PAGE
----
Regardless of which sports she chooses to play, will she be able to also keep up with her studies?

“As we are distance learning, I think it’s going to be a little bit easier to balance everything out because I only have four classes per quasimester (the first semester of material is divided into two nine-week courses),” said Roser, who has a GPA between 4.1 and 4.2. “We also have a little bit more time to do assignments. So I think if I manage my time right I will be able to not only complete my assignments but participate in the sports that I’m playing as well.”

Lee agrees. He teaches Roser in AP chemistry and is her advisor on the Student Council (she also serves in the Link Crew leadership program).

“I don’t think she’s going to have any problem handling all those things,” he said. “Will she be stressed at times? Yes, I’m sure she will. I think that comes with the territory of taking advanced classes and juggling multiple sports. But if anyone can do it, it’s Kait. She has this fantastic work effort that’s ultimately going to drive her to be able to do anything that she sets her mind to. I have no doubt about that.”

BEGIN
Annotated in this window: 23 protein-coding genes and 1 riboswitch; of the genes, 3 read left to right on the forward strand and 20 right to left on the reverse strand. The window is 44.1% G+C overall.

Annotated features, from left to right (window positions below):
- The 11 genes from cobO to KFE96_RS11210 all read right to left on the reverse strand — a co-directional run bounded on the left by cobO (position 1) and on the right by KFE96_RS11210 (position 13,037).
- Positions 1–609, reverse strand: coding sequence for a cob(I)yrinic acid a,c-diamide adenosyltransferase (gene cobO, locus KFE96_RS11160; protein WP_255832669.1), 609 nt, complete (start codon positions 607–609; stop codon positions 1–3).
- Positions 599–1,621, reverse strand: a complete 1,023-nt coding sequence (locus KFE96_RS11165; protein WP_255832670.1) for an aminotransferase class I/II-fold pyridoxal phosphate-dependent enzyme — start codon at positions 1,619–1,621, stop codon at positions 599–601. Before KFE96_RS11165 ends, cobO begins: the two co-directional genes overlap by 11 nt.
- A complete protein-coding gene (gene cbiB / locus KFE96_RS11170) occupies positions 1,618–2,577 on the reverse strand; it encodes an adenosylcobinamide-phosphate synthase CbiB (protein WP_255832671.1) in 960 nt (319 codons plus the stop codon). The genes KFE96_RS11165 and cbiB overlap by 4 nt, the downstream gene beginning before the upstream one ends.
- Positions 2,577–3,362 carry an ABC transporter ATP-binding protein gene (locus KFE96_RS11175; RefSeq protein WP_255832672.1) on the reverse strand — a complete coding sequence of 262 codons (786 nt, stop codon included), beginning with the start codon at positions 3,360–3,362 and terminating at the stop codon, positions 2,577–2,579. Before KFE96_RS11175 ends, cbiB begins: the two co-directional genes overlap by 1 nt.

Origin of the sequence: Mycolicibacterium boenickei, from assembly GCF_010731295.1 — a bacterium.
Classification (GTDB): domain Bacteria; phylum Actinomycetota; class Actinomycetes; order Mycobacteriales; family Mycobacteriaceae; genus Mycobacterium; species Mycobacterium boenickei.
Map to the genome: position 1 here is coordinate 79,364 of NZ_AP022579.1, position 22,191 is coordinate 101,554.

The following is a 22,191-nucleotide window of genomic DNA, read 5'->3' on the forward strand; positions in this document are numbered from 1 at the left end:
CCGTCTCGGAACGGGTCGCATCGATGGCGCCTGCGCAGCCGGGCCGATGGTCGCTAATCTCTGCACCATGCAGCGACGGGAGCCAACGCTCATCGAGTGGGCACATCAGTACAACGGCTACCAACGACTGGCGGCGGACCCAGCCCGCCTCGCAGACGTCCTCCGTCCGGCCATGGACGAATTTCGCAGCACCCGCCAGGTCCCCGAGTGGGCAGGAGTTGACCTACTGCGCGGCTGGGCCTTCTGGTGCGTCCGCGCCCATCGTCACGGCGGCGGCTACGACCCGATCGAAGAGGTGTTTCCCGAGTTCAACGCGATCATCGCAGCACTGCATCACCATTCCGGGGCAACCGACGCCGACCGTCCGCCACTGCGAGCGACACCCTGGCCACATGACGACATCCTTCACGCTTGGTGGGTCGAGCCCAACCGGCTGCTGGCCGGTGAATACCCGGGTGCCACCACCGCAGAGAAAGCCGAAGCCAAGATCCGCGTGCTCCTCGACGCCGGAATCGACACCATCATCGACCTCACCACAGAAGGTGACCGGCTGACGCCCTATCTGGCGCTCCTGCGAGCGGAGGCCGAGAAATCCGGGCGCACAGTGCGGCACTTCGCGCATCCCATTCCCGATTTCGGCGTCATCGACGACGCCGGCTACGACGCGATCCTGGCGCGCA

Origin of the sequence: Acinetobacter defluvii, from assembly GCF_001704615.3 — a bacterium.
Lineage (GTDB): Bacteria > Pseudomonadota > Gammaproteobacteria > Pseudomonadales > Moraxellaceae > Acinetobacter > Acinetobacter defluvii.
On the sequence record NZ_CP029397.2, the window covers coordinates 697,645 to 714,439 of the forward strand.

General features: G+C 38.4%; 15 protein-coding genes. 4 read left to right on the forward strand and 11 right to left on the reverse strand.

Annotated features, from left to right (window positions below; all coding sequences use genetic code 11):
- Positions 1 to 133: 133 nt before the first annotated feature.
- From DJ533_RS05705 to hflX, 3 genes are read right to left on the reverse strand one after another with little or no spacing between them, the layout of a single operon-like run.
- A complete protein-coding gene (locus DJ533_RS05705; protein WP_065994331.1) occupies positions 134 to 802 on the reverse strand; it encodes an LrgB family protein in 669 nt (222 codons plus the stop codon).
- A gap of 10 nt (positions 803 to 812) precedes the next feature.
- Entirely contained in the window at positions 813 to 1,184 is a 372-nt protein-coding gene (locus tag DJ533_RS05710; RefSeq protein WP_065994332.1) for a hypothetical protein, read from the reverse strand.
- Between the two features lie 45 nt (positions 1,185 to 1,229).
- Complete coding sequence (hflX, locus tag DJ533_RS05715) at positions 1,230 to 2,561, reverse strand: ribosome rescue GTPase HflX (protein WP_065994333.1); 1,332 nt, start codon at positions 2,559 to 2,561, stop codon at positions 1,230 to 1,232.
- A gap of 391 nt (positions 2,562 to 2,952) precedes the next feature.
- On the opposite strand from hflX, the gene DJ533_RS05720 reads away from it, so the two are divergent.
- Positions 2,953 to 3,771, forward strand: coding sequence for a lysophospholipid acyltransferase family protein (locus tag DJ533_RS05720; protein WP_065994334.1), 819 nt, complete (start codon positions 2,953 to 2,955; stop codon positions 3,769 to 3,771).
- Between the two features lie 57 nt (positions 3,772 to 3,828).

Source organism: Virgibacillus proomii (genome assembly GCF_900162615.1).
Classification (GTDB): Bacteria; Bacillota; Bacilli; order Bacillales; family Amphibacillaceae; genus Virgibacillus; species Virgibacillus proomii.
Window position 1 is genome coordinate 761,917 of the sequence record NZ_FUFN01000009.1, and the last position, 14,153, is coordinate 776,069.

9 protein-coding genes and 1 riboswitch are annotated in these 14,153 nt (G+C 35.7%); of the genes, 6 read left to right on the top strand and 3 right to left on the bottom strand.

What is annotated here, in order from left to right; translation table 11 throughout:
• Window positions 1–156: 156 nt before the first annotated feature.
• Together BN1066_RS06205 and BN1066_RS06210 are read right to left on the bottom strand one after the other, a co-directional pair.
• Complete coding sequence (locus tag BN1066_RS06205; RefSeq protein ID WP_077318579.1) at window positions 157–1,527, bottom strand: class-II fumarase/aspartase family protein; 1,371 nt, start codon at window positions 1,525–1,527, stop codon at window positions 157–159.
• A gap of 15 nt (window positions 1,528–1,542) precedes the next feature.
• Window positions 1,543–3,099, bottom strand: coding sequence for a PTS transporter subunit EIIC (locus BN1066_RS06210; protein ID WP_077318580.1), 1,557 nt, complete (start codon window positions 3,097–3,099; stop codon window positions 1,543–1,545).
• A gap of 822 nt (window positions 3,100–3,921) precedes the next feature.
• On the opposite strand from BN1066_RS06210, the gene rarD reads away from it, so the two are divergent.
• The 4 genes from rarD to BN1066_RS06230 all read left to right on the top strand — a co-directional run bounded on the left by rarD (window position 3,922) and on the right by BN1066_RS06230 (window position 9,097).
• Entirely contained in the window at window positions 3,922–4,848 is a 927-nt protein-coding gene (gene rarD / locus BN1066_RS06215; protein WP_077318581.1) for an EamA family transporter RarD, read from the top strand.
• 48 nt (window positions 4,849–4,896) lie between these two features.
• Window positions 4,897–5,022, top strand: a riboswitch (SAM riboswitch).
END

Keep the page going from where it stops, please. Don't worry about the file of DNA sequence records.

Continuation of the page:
The volleyball team began conditioning with social distancing in July, took August off because of the fires,  then started back up in September. Cheer practice and basketball conditioning are just starting up. Badminton practice will probably not happen until the season draws closer.

So Roser is already plenty busy. But Lee thinks her outlook on life will see her through.

“Kait is a bright shining star in personality,” he said. “She’s always just super happy, super positive attitude towards everything, and she’s really good at bringing other people up around her. I’ve rarely seen someone as consistently positive as I have with her.”

The Reporter will be publishing multiple-sport athlete features leading up to official practice in December. For ideas on local players, email [email protected]